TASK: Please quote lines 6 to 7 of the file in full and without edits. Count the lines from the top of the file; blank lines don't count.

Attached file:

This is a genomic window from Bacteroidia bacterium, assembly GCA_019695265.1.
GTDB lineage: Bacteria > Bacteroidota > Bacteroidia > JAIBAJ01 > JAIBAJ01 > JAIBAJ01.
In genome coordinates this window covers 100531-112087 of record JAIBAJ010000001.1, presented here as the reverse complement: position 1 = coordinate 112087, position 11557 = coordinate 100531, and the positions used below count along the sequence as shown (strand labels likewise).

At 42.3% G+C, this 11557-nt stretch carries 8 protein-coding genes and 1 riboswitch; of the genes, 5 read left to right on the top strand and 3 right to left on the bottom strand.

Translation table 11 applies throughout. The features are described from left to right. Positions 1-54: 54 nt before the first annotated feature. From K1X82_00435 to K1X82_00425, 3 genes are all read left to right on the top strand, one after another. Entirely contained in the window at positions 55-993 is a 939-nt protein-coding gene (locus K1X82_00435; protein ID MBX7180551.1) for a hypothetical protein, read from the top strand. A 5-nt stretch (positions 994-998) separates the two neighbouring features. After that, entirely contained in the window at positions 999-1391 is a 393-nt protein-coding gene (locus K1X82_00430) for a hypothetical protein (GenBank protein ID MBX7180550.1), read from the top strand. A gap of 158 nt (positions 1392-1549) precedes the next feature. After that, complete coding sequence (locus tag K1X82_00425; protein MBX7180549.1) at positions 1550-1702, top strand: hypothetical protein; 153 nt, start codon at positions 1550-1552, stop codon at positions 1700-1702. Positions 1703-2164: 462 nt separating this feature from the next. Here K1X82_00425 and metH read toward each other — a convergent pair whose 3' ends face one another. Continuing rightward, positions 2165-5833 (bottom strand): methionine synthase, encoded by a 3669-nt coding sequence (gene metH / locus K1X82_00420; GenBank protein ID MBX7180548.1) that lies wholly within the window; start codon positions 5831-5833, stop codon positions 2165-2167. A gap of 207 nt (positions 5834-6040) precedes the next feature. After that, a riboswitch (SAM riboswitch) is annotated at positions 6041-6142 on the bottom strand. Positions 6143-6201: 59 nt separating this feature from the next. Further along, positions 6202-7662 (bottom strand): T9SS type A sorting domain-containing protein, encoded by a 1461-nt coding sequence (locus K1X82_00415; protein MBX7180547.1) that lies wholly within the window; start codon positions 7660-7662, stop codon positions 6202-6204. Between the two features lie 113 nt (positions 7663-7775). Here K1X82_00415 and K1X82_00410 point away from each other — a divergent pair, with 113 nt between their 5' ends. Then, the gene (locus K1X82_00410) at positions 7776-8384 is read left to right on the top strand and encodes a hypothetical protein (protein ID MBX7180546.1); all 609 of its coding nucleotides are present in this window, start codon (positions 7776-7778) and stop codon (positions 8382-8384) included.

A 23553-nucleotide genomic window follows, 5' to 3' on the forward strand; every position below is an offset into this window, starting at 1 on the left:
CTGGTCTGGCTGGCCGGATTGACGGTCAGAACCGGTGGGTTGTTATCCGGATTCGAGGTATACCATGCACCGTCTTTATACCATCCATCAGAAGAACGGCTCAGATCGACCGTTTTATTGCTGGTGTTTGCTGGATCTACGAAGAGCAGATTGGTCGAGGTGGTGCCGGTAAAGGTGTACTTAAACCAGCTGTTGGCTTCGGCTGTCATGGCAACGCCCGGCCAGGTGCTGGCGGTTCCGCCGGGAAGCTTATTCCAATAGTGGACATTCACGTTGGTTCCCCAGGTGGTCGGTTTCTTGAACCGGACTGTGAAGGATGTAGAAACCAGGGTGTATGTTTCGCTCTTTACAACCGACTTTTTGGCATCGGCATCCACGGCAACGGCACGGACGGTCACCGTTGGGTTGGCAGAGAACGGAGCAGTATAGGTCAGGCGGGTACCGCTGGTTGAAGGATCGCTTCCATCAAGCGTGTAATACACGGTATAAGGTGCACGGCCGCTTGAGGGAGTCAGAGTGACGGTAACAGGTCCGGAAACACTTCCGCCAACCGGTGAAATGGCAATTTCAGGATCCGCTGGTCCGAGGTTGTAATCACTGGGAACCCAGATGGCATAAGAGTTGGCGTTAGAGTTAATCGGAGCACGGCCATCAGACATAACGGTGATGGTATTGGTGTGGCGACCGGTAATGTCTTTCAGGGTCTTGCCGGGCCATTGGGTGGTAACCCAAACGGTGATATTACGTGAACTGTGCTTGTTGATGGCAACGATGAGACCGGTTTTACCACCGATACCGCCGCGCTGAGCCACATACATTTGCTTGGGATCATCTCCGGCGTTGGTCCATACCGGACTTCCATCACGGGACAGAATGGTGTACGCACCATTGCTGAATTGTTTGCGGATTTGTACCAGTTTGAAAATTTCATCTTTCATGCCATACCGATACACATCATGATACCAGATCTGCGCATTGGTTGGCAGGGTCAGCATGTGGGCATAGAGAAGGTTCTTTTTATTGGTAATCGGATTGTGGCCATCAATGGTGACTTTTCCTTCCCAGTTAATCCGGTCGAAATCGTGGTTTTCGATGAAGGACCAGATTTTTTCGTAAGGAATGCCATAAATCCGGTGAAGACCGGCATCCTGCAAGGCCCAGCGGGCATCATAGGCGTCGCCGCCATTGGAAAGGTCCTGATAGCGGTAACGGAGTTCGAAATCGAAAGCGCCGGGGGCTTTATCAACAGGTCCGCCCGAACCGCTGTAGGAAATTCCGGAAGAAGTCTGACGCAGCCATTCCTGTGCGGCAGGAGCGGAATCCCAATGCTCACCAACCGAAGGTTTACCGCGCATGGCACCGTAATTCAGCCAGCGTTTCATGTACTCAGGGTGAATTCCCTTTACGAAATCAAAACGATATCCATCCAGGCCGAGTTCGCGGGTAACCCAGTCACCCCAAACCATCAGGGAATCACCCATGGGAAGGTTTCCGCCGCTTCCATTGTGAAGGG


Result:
A 23553-nucleotide genomic window follows, 5' to 3' on the forward strand; every position below is an offset into this window, starting at 1 on the left:
CTGGTCTGGCTGGCCGGATTGACGGTCAGAACCGGTGGGTTGTTATCCGGATTCGAGGTATACCATGCACCGTCTTTATACCATCCATCAGAAGAACGGCTCAGATCGACCGTTTTATTGCTGGTGTTTGCTGGATCTACGAAGAGCAGATTGGTCGAGGTGGTGCCGGTAAAGGTGTACTTAAACCAGCTGTTGGCTTCGGCTGTCATGGCAACGCCCGGCCAGGTGCTGGCGGTTCCGCCGGGAAGCTTATTCCAATAGTGGACATTCACGTTGGTTCCCCAGGTGGTCGGTTTCTTGAACCGGACTGTGAAGGATGTAGAAACCAGGGTGTATGTTTCGCTCTTTACAACCGACTTTTTGGCATCGGCATCCACGGCAACGGCACGGACGGTCACCGTTGGGTTGGCAGAGAACGGAGCAGTATAGGTCAGGCGGGTACCGCTGGTTGAAGGATCGCTTCCATCAAGCGTGTAATACACGGTATAAGGTGCACGGCCGCTTGAGGGAGTCAGAGTGACGGTAACAGGTCCGGAAACACTTCCGCCAACCGGTGAAATGGCAATTTCAGGATCCGCTGGTCCGAGGTTGTAATCACTGGGAACCCAGATGGCATAAGAGTTGGCGTTAGAGTTAATCGGAGCACGGCCATCAGACATAACGGTGATGGTATTGGTGTGGCGACCGGTAATGTCTTTCAGGGTCTTGCCGGGCCATTGGGTGGTAACCCAAACGGTGATATTACGTGAACTGTGCTTGTTGATGGCAACGATGAGACCGGTTTTACCACCGATACCGCCGCGCTGAGCCACATACATTTGCTTGGGATCATCTCCGGCGTTGGTCCATACCGGACTTCCATCACGGGACAGAATGGTGTACGCACCATTGCTGAATTGTTTGCGGATTTGTACCAGTTTGAAAATTTCATCTTTCATGCCATACCGATACACATCATGATACCAGATCTGCGCATTGGTTGGCAGGGTCAGCATGTGGGCATAGAGAAGGTTCTTTTTATTGGTAATCGGATTGTGGCCATCAATGGTGACTTTTCCTTCCCAGTTAATCCGGTCGAAATCGTGGTTTTCGATGAAGGACCAGATTTTTTCGTAAGGAATGCCATAAATCCGGTGAAGACCGGCATCCTGCAAGGCCCAGCGGGCATCATAGGCGTCGCCGCCATTGGAAAGGTCCTGATAGCGGTAACGGAGTTCGAAATCGAAAGCGCCGGGGGCTTTATCAACAGGTCCGCCCGAACCGCTGTAGGAAATTCCGGAAGAAGTCTGACGCAGCCATTCCTGTGCGGCAGGAGCGGAATCCCAATGCTCACCAACCGAAGGTTTACCGCGCATGGCACCGTAATTCAGCCAGCGTTTCATGTACTCAGGGTGAATTCCCTTTACGAAATCAAAACGATATCCATCCAGGCCGAGTTCGCGGGTAACCCAGTCACCCCAAACCATCAGGGAATCACCCATGGGAAGGTTTCCGCCGCTTCCATTGTGAAGGG